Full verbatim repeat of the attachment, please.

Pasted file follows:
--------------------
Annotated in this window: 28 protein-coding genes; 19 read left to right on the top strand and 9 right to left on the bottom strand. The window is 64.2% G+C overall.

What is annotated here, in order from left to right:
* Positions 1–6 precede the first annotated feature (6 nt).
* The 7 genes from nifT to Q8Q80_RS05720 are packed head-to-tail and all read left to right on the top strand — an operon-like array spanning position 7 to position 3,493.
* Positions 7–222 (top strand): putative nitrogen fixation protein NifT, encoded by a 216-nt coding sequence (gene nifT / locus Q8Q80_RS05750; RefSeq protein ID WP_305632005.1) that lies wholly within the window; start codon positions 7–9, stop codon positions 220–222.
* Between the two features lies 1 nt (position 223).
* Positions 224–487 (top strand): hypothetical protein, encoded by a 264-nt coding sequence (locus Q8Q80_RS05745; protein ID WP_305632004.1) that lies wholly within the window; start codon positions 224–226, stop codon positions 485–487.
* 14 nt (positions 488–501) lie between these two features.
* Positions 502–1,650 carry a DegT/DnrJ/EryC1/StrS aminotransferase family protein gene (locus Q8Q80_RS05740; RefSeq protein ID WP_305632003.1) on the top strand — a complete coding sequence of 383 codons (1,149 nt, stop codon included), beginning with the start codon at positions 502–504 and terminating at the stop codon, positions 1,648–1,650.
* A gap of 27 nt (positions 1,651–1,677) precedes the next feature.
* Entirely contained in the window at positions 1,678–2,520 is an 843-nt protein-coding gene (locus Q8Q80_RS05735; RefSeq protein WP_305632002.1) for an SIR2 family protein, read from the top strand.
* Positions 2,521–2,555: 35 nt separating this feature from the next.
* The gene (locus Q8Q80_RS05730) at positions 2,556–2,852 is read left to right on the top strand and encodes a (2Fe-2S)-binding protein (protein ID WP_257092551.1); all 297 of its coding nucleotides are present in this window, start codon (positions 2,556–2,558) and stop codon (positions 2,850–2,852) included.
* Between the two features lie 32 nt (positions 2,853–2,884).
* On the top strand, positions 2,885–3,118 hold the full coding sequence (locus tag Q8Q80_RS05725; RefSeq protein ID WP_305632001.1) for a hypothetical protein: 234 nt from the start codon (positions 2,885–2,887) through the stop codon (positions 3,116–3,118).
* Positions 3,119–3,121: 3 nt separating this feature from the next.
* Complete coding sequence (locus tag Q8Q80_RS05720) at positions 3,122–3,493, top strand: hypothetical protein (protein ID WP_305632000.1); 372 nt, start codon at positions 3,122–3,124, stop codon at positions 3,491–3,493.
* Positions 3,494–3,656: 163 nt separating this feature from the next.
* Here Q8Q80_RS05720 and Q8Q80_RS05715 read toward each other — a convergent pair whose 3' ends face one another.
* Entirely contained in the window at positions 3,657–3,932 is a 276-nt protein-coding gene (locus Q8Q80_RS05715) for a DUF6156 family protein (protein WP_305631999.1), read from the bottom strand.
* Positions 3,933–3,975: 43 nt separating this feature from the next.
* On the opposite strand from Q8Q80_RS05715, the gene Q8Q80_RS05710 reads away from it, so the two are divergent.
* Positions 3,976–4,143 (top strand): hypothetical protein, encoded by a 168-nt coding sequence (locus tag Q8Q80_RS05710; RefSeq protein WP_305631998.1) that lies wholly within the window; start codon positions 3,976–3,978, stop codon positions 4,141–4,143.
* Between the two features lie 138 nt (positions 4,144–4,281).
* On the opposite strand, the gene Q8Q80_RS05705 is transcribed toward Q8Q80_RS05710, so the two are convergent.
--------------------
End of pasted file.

Annotated in this window: 28 protein-coding genes; 19 read left to right on the top strand and 9 right to left on the bottom strand. The window is 64.2% G+C overall.

What is annotated here, in order from left to right:
* Positions 1–6 precede the first annotated feature (6 nt).
* The 7 genes from nifT to Q8Q80_RS05720 are packed head-to-tail and all read left to right on the top strand — an operon-like array spanning position 7 to position 3,493.
* Positions 7–222 (top strand): putative nitrogen fixation protein NifT, encoded by a 216-nt coding sequence (gene nifT / locus Q8Q80_RS05750; RefSeq protein ID WP_305632005.1) that lies wholly within the window; start codon positions 7–9, stop codon positions 220–222.
* Between the two features lies 1 nt (position 223).
* Positions 224–487 (top strand): hypothetical protein, encoded by a 264-nt coding sequence (locus Q8Q80_RS05745; protein ID WP_305632004.1) that lies wholly within the window; start codon positions 224–226, stop codon positions 485–487.
* 14 nt (positions 488–501) lie between these two features.
* Positions 502–1,650 carry a DegT/DnrJ/EryC1/StrS aminotransferase family protein gene (locus Q8Q80_RS05740; RefSeq protein ID WP_305632003.1) on the top strand — a complete coding sequence of 383 codons (1,149 nt, stop codon included), beginning with the start codon at positions 502–504 and terminating at the stop codon, positions 1,648–1,650.
* A gap of 27 nt (positions 1,651–1,677) precedes the next feature.
* Entirely contained in the window at positions 1,678–2,520 is an 843-nt protein-coding gene (locus Q8Q80_RS05735; RefSeq protein WP_305632002.1) for an SIR2 family protein, read from the top strand.
* Positions 2,521–2,555: 35 nt separating this feature from the next.
* The gene (locus Q8Q80_RS05730) at positions 2,556–2,852 is read left to right on the top strand and encodes a (2Fe-2S)-binding protein (protein ID WP_257092551.1); all 297 of its coding nucleotides are present in this window, start codon (positions 2,556–2,558) and stop codon (positions 2,850–2,852) included.
* Between the two features lie 32 nt (positions 2,853–2,884).
* On the top strand, positions 2,885–3,118 hold the full coding sequence (locus tag Q8Q80_RS05725; RefSeq protein ID WP_305632001.1) for a hypothetical protein: 234 nt from the start codon (positions 2,885–2,887) through the stop codon (positions 3,116–3,118).
* Positions 3,119–3,121: 3 nt separating this feature from the next.
* Complete coding sequence (locus tag Q8Q80_RS05720) at positions 3,122–3,493, top strand: hypothetical protein (protein ID WP_305632000.1); 372 nt, start codon at positions 3,122–3,124, stop codon at positions 3,491–3,493.
* Positions 3,494–3,656: 163 nt separating this feature from the next.
* Here Q8Q80_RS05720 and Q8Q80_RS05715 read toward each other — a convergent pair whose 3' ends face one another.
* Entirely contained in the window at positions 3,657–3,932 is a 276-nt protein-coding gene (locus Q8Q80_RS05715) for a DUF6156 family protein (protein WP_305631999.1), read from the bottom strand.
* Positions 3,933–3,975: 43 nt separating this feature from the next.
* On the opposite strand from Q8Q80_RS05715, the gene Q8Q80_RS05710 reads away from it, so the two are divergent.
* Positions 3,976–4,143 (top strand): hypothetical protein, encoded by a 168-nt coding sequence (locus tag Q8Q80_RS05710; RefSeq protein WP_305631998.1) that lies wholly within the window; start codon positions 3,976–3,978, stop codon positions 4,141–4,143.
* Between the two features lie 138 nt (positions 4,144–4,281).
* On the opposite strand, the gene Q8Q80_RS05705 is transcribed toward Q8Q80_RS05710, so the two are convergent.